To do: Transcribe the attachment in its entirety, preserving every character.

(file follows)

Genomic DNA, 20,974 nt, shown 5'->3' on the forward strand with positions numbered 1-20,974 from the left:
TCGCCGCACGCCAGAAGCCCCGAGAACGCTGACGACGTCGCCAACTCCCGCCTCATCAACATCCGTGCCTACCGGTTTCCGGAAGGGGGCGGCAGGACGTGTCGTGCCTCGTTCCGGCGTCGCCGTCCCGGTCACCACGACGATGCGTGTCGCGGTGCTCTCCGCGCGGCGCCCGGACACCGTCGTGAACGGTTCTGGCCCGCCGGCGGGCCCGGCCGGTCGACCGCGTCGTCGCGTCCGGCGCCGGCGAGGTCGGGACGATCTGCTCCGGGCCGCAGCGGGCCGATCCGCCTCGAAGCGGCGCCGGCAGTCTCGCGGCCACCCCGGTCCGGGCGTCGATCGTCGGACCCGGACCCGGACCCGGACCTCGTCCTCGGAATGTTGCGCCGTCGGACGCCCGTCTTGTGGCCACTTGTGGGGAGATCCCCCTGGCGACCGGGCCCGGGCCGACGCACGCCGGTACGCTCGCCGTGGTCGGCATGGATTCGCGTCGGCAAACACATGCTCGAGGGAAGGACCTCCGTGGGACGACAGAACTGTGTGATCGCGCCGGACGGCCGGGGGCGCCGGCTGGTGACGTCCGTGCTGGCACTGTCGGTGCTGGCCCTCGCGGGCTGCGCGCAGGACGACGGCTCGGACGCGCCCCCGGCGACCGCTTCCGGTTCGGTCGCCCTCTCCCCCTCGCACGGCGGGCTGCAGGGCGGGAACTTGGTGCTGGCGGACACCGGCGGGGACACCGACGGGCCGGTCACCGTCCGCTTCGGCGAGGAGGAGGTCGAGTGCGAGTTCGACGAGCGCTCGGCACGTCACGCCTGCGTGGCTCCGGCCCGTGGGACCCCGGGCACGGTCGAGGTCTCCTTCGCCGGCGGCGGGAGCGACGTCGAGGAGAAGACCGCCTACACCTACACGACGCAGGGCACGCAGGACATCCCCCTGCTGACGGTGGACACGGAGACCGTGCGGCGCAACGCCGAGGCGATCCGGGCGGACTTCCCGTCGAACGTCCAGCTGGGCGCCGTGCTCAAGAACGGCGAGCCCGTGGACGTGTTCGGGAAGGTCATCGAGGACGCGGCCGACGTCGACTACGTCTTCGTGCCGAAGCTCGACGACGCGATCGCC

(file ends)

Genomic DNA, 20,974 nt, shown 5'->3' on the forward strand with positions numbered 1-20,974 from the left:
TCGCCGCACGCCAGAAGCCCCGAGAACGCTGACGACGTCGCCAACTCCCGCCTCATCAACATCCGTGCCTACCGGTTTCCGGAAGGGGGCGGCAGGACGTGTCGTGCCTCGTTCCGGCGTCGCCGTCCCGGTCACCACGACGATGCGTGTCGCGGTGCTCTCCGCGCGGCGCCCGGACACCGTCGTGAACGGTTCTGGCCCGCCGGCGGGCCCGGCCGGTCGACCGCGTCGTCGCGTCCGGCGCCGGCGAGGTCGGGACGATCTGCTCCGGGCCGCAGCGGGCCGATCCGCCTCGAAGCGGCGCCGGCAGTCTCGCGGCCACCCCGGTCCGGGCGTCGATCGTCGGACCCGGACCCGGACCCGGACCTCGTCCTCGGAATGTTGCGCCGTCGGACGCCCGTCTTGTGGCCACTTGTGGGGAGATCCCCCTGGCGACCGGGCCCGGGCCGACGCACGCCGGTACGCTCGCCGTGGTCGGCATGGATTCGCGTCGGCAAACACATGCTCGAGGGAAGGACCTCCGTGGGACGACAGAACTGTGTGATCGCGCCGGACGGCCGGGGGCGCCGGCTGGTGACGTCCGTGCTGGCACTGTCGGTGCTGGCCCTCGCGGGCTGCGCGCAGGACGACGGCTCGGACGCGCCCCCGGCGACCGCTTCCGGTTCGGTCGCCCTCTCCCCCTCGCACGGCGGGCTGCAGGGCGGGAACTTGGTGCTGGCGGACACCGGCGGGGACACCGACGGGCCGGTCACCGTCCGCTTCGGCGAGGAGGAGGTCGAGTGCGAGTTCGACGAGCGCTCGGCACGTCACGCCTGCGTGGCTCCGGCCCGTGGGACCCCGGGCACGGTCGAGGTCTCCTTCGCCGGCGGCGGGAGCGACGTCGAGGAGAAGACCGCCTACACCTACACGACGCAGGGCACGCAGGACATCCCCCTGCTGACGGTGGACACGGAGACCGTGCGGCGCAACGCCGAGGCGATCCGGGCGGACTTCCCGTCGAACGTCCAGCTGGGCGCCGTGCTCAAGAACGGCGAGCCCGTGGACGTGTTCGGGAAGGTCATCGAGGACGCGGCCGACGTCGACTACGTCTTCGTGCCGAAGCTCGACGACGCGATCGCC